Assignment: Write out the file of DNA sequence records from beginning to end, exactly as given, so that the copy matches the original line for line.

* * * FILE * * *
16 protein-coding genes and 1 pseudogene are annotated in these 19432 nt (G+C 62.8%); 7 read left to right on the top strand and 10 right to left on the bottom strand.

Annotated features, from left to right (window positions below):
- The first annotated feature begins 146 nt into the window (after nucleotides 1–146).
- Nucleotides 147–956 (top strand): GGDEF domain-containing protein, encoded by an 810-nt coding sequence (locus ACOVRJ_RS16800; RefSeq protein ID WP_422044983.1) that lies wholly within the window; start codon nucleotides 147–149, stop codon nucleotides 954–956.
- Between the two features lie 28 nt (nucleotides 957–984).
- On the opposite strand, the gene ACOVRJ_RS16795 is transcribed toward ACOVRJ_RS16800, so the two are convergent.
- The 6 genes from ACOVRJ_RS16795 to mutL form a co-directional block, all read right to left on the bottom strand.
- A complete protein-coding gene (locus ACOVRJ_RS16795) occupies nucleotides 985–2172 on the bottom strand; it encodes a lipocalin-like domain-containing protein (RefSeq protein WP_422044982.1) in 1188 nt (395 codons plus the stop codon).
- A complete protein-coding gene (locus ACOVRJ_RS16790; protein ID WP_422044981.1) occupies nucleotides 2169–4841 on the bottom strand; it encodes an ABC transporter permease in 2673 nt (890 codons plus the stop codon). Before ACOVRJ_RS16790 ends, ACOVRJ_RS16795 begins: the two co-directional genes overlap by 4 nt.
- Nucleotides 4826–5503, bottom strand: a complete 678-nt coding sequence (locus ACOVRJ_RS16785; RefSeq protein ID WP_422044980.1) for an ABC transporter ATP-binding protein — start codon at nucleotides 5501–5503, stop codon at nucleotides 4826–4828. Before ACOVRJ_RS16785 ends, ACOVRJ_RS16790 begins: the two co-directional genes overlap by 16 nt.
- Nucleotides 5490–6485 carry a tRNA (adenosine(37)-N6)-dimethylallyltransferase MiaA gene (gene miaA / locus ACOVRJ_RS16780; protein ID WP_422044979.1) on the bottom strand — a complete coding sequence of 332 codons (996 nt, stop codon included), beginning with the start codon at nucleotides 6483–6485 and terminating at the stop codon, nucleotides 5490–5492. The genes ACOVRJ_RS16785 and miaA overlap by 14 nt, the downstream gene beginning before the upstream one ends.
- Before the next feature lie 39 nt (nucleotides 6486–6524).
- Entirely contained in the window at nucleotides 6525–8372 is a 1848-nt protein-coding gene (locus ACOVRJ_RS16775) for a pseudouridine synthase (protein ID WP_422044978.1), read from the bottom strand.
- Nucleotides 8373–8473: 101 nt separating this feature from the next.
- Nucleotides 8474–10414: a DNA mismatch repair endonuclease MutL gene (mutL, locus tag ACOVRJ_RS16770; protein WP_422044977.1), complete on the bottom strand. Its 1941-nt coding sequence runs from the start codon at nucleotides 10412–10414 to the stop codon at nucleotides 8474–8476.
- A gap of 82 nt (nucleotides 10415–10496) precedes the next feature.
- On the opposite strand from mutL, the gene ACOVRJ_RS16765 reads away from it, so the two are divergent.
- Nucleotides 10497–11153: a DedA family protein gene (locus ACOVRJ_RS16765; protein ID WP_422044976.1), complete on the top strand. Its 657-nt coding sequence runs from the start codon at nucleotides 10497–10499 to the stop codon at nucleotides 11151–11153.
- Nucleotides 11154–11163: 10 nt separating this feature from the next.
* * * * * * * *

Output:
16 protein-coding genes and 1 pseudogene are annotated in these 19432 nt (G+C 62.8%); 7 read left to right on the top strand and 10 right to left on the bottom strand.

Annotated features, from left to right (window positions below):
- The first annotated feature begins 146 nt into the window (after nucleotides 1–146).
- Nucleotides 147–956 (top strand): GGDEF domain-containing protein, encoded by an 810-nt coding sequence (locus ACOVRJ_RS16800; RefSeq protein ID WP_422044983.1) that lies wholly within the window; start codon nucleotides 147–149, stop codon nucleotides 954–956.
- Between the two features lie 28 nt (nucleotides 957–984).
- On the opposite strand, the gene ACOVRJ_RS16795 is transcribed toward ACOVRJ_RS16800, so the two are convergent.
- The 6 genes from ACOVRJ_RS16795 to mutL form a co-directional block, all read right to left on the bottom strand.
- A complete protein-coding gene (locus ACOVRJ_RS16795) occupies nucleotides 985–2172 on the bottom strand; it encodes a lipocalin-like domain-containing protein (RefSeq protein WP_422044982.1) in 1188 nt (395 codons plus the stop codon).
- A complete protein-coding gene (locus ACOVRJ_RS16790; protein ID WP_422044981.1) occupies nucleotides 2169–4841 on the bottom strand; it encodes an ABC transporter permease in 2673 nt (890 codons plus the stop codon). Before ACOVRJ_RS16790 ends, ACOVRJ_RS16795 begins: the two co-directional genes overlap by 4 nt.
- Nucleotides 4826–5503, bottom strand: a complete 678-nt coding sequence (locus ACOVRJ_RS16785; RefSeq protein ID WP_422044980.1) for an ABC transporter ATP-binding protein — start codon at nucleotides 5501–5503, stop codon at nucleotides 4826–4828. Before ACOVRJ_RS16785 ends, ACOVRJ_RS16790 begins: the two co-directional genes overlap by 16 nt.
- Nucleotides 5490–6485 carry a tRNA (adenosine(37)-N6)-dimethylallyltransferase MiaA gene (gene miaA / locus ACOVRJ_RS16780; protein ID WP_422044979.1) on the bottom strand — a complete coding sequence of 332 codons (996 nt, stop codon included), beginning with the start codon at nucleotides 6483–6485 and terminating at the stop codon, nucleotides 5490–5492. The genes ACOVRJ_RS16785 and miaA overlap by 14 nt, the downstream gene beginning before the upstream one ends.
- Before the next feature lie 39 nt (nucleotides 6486–6524).
- Entirely contained in the window at nucleotides 6525–8372 is a 1848-nt protein-coding gene (locus ACOVRJ_RS16775) for a pseudouridine synthase (protein ID WP_422044978.1), read from the bottom strand.
- Nucleotides 8373–8473: 101 nt separating this feature from the next.
- Nucleotides 8474–10414: a DNA mismatch repair endonuclease MutL gene (mutL, locus tag ACOVRJ_RS16770; protein WP_422044977.1), complete on the bottom strand. Its 1941-nt coding sequence runs from the start codon at nucleotides 10412–10414 to the stop codon at nucleotides 8474–8476.
- A gap of 82 nt (nucleotides 10415–10496) precedes the next feature.
- On the opposite strand from mutL, the gene ACOVRJ_RS16765 reads away from it, so the two are divergent.
- Nucleotides 10497–11153: a DedA family protein gene (locus ACOVRJ_RS16765; protein ID WP_422044976.1), complete on the top strand. Its 657-nt coding sequence runs from the start codon at nucleotides 10497–10499 to the stop codon at nucleotides 11151–11153.
- Nucleotides 11154–11163: 10 nt separating this feature from the next.